Clare: I love this question because this was so important to me, this idea that the doctors are trying one method of control, and then the women are trying their own. It’s a similar impulse, really. The women have seen enough to know that what the doctors are doing doesn’t seem to be working, and so their strategy is to cast around some more and see if they can find something else that might offer hope. In my process, I’m usually looking for a situation that will let me explore some dynamic that I think is still relevant in our present, but in a more extreme way, extremes being our friend in fiction a lot of the time. This desire to know that things are okay or to do something to make sure things are okay—when I was pregnant, I followed every rule I could find. So I was looking for a situation that would let me explore that dynamic, but at a time and a place when in some ways even more would be riding on it, when women’s options were even more limited to this one role. For our main character, this is her only job to do for her husband, right? This is what he wants from her, and this is all he really wants from her. 

Rita: Let’s talk about Shirley Jackson for a sec. The first thing I thought after I read the opening was that the Haunting of Hill House vibes were strong. There’s this sense of suffocation that comes with your description of the house. Did you go into this book wanting to evoke that comparison or did that come later in the process?

Clare: A little bit of both. For the novel to work, it’s important that these characters be effectively trapped. This place is so terrible that it needed to be clear why they would still be choosing to stay. They don’t have the freedom to leave because they believe that leaving would likely mean repeating the traumatic experience of miscarriage. 

I had written a draft of this novel that was not as haunted, and that was in large part because the novel was divided in its perspective between Irene and Dr. Bishop, the woman doctor. The effect of going into Dr. Bishop’s mind was de-haunting because she knows more about the treatment than the patients do.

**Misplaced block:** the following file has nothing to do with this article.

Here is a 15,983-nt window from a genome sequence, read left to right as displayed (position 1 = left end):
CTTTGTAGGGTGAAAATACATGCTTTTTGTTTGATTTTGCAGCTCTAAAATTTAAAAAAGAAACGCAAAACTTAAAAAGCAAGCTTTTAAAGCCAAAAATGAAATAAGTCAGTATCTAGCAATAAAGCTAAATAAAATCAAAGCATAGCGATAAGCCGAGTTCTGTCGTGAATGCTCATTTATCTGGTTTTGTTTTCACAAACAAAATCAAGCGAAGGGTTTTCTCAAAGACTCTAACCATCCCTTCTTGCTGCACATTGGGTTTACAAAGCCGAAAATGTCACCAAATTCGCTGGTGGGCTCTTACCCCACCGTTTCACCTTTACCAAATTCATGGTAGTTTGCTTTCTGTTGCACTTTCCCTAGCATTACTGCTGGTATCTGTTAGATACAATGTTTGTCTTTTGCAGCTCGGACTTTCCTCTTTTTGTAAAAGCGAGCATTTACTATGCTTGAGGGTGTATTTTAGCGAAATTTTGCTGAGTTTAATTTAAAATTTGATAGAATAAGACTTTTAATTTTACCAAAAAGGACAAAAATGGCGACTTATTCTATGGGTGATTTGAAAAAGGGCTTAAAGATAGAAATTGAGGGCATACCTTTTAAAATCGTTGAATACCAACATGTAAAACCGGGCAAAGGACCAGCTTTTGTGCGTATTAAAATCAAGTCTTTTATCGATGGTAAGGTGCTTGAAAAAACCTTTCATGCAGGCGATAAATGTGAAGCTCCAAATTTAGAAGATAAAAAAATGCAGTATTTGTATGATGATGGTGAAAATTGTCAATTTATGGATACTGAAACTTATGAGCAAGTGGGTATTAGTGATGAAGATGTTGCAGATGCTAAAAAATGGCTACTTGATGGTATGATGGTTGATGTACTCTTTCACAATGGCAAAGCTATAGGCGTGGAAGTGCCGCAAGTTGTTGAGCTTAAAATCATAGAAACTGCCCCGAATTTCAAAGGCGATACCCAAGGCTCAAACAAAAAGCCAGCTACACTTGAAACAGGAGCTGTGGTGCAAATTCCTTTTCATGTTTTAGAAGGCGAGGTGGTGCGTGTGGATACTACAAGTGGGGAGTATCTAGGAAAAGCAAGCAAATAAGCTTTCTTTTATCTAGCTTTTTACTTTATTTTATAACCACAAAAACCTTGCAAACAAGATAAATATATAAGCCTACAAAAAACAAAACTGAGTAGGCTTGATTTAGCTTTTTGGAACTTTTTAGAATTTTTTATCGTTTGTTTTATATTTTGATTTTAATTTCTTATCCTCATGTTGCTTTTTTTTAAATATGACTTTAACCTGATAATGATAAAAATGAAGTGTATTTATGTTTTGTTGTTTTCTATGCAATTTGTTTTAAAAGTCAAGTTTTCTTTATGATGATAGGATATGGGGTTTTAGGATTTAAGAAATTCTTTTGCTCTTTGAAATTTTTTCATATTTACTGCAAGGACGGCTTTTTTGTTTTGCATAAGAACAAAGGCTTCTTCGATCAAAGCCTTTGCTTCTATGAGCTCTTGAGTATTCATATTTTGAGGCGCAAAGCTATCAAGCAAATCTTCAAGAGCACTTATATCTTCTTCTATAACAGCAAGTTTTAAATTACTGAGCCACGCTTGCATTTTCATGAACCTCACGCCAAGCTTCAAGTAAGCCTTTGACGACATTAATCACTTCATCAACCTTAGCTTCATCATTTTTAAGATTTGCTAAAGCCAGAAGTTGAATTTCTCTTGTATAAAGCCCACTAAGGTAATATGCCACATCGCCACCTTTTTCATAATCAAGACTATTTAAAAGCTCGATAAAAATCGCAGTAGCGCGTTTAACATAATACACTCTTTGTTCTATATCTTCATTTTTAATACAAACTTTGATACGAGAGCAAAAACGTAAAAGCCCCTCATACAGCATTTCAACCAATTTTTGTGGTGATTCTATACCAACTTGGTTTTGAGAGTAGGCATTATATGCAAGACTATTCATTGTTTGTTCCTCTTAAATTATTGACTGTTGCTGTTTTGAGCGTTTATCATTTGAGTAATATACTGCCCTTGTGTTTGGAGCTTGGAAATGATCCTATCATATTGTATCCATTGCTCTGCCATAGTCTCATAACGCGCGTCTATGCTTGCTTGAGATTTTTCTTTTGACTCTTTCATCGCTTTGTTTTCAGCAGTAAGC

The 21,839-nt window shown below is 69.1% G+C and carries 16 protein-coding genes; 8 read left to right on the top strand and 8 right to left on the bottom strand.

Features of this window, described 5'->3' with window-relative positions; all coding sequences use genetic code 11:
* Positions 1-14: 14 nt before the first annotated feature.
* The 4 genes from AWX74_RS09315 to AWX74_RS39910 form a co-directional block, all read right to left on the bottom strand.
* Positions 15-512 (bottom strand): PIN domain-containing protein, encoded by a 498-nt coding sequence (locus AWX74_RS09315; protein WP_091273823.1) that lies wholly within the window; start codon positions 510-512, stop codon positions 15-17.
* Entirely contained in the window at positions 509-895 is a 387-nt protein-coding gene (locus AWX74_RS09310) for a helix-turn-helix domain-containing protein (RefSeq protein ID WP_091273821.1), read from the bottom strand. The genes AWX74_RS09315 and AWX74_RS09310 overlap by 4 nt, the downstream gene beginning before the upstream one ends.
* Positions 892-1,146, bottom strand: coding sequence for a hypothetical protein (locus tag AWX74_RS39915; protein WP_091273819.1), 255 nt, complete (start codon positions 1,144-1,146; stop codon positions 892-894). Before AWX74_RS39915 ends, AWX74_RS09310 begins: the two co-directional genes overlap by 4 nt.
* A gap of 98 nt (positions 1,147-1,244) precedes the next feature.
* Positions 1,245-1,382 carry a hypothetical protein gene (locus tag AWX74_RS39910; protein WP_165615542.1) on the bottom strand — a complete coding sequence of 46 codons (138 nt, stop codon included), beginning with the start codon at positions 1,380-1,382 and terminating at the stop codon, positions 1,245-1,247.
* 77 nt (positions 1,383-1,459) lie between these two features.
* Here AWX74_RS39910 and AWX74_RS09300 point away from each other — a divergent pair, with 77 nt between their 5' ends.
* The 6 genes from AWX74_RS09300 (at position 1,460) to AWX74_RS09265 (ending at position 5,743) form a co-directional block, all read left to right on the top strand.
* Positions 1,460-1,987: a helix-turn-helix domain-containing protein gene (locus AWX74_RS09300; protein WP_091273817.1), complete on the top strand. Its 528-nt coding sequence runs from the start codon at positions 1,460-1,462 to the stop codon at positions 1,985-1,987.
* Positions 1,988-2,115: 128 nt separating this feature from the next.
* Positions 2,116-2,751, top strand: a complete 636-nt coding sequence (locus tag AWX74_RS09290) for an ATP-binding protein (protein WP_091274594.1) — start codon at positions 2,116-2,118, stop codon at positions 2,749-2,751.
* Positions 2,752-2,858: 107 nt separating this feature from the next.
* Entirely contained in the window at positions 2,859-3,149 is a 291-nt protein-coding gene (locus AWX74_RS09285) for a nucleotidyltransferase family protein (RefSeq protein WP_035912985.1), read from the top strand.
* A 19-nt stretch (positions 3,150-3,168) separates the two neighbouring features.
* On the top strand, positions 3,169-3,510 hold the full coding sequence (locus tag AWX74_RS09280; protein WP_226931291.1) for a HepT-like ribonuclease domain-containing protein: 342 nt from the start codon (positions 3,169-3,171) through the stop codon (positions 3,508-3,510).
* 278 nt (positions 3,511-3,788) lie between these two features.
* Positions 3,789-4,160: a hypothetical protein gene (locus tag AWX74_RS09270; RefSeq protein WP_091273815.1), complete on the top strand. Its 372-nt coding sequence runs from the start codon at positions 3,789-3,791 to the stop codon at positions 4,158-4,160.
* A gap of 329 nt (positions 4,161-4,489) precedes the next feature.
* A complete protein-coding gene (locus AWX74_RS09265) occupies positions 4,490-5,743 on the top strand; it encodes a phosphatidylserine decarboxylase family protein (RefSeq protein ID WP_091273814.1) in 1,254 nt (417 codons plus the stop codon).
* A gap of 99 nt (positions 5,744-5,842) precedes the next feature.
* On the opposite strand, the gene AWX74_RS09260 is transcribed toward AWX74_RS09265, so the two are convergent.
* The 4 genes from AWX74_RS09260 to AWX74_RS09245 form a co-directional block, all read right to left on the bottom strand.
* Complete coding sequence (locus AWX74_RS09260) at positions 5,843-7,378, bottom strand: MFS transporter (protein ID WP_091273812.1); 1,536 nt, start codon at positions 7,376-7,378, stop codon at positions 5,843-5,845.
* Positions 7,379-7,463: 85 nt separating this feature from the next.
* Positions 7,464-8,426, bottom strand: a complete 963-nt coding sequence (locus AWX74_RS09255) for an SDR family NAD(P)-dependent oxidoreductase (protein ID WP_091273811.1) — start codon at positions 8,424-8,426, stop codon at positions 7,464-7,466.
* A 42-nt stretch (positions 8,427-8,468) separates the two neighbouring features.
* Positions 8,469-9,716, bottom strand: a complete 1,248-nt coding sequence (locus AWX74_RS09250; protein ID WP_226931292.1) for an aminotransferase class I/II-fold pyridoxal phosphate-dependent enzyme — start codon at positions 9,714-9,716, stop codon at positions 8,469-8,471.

Every time we went into her mind, we were seeing behind the curtain of this house-hospital. Once I had realized that this is a ghost story, that was when I leaned into Shirley Jackson. I also went and read Edith Wharton’s ghost stories to remind myself of the ghost story as a form—how could I play with those beats when it’s both an external and an internal haunting? In Haunting of Hill House, it’s certainly both external and internal.

Rita: I love that it’s so often unclear if something is actually happening or if we’re dealing with an internal event. There’s an uneasy relationship between reality and fantasy. Sometimes it’s less scary to know that there is a monster going around, or at least it’s a very different kind of horror. What do you think is the value of uncertainty in fiction? 

Clare: For me, what is frightening is uncertainty. Because as soon as you know the monster is there, then what you’re supposed to do becomes very clear. You might get away or you might not, but at least you know what the terms are.

I think so much of our lives takes place in a zone of “Is that what happened or is that what I thought happened, and what are the implications of either one in terms of how I move forward?” For me, the stories that require the lens of fiction are the stories with that kind of complexity, where the story changes depending on who’s telling it. That is what fiction can do that other art forms can’t, that kind of interiority. The stories that draw me are the ones where interiority doesn’t just reflect the external world but is actually changing the external world in some way.

Rita: Well, this novel definitely draws you in. I hope folks will pick up a copy of The Garden, out now. icon-paragraph-end